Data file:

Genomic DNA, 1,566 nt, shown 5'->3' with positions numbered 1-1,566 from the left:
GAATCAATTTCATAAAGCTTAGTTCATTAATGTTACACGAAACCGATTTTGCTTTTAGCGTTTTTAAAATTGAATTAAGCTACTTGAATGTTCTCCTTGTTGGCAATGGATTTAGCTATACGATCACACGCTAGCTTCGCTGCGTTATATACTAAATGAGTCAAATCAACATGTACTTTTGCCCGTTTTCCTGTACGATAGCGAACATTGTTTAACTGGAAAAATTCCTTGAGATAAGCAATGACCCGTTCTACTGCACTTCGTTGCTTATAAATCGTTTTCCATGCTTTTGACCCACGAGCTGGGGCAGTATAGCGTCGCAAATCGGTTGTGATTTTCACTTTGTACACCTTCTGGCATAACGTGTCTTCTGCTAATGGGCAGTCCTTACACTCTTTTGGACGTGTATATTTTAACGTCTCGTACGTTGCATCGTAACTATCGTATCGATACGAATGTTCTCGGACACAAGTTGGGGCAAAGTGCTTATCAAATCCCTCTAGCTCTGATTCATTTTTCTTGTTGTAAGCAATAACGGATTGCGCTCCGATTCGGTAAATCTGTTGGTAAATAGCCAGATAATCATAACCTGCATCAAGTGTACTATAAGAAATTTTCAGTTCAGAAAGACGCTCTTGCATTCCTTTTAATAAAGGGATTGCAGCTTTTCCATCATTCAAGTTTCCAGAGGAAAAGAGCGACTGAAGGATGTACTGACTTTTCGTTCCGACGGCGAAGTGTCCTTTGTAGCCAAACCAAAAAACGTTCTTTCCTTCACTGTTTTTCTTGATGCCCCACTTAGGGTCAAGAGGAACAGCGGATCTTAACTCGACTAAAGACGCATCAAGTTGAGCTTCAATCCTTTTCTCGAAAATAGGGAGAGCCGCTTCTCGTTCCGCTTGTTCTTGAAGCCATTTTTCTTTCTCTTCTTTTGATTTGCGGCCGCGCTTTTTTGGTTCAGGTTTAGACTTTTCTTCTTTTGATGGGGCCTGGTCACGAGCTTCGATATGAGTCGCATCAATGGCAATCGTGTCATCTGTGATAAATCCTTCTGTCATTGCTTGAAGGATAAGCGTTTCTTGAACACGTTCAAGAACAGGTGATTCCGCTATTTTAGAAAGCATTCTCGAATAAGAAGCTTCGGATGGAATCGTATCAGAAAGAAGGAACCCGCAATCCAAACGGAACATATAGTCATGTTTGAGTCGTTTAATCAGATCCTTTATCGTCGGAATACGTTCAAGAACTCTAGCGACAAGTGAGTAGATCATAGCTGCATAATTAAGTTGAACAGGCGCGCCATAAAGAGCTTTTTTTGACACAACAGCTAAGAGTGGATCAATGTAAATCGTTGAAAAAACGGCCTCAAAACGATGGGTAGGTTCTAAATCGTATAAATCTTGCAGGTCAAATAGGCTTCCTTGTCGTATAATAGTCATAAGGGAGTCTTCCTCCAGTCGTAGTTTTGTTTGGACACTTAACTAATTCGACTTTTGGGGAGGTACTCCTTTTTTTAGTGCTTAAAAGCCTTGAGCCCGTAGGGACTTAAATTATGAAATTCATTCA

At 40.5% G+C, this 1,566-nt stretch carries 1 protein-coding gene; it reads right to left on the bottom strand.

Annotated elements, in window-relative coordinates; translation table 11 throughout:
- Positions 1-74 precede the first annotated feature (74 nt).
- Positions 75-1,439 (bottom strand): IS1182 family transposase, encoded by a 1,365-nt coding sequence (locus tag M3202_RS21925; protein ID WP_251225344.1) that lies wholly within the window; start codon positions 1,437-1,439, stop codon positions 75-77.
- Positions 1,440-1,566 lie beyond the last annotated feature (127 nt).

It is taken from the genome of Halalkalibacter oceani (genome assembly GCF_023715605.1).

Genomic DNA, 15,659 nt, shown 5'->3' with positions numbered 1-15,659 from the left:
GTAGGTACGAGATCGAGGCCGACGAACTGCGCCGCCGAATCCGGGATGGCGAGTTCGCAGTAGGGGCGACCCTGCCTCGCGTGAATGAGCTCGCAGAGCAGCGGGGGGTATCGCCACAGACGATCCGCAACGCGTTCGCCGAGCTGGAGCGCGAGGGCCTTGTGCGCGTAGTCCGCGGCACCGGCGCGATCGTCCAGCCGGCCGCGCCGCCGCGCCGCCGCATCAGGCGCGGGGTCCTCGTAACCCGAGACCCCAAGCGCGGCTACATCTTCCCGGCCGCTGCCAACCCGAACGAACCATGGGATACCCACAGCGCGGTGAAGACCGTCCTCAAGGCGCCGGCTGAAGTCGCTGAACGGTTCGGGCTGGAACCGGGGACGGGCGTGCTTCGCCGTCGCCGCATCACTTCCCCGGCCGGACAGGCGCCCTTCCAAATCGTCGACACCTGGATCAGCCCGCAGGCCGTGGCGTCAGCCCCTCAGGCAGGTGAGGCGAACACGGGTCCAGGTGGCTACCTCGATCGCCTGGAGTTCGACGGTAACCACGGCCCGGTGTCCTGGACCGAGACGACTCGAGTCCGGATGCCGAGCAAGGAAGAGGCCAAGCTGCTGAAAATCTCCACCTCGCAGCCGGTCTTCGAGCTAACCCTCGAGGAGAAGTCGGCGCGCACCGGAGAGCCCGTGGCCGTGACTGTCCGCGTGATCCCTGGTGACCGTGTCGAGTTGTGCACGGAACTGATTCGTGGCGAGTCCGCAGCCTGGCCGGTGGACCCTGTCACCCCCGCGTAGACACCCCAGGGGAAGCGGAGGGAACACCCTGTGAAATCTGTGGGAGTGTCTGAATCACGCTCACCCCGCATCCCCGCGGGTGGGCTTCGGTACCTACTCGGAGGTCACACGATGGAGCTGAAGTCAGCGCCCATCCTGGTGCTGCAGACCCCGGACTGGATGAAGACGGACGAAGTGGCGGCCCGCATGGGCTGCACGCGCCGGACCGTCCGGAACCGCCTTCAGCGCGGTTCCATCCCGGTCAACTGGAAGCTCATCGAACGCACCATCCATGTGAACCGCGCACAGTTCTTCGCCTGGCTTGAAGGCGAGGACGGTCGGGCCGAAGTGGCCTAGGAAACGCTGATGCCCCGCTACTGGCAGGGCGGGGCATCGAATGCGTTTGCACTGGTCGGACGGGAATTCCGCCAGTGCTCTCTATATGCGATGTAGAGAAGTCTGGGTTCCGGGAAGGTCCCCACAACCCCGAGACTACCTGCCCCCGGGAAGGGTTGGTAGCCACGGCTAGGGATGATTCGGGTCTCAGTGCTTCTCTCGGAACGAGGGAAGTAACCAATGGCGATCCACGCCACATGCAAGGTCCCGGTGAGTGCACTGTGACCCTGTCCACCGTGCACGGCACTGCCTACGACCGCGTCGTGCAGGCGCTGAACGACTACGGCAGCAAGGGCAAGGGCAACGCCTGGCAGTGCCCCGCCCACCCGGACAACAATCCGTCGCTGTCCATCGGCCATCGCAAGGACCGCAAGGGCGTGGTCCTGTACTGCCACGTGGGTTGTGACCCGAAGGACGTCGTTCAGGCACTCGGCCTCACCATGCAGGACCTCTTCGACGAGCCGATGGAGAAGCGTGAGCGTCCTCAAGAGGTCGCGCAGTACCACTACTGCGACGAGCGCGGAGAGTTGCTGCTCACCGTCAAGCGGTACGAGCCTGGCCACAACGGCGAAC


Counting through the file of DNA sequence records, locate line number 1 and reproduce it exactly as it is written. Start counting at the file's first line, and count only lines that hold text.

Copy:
Genomic DNA, 1,566 nt, shown 5'->3' with positions numbered 1-1,566 from the left: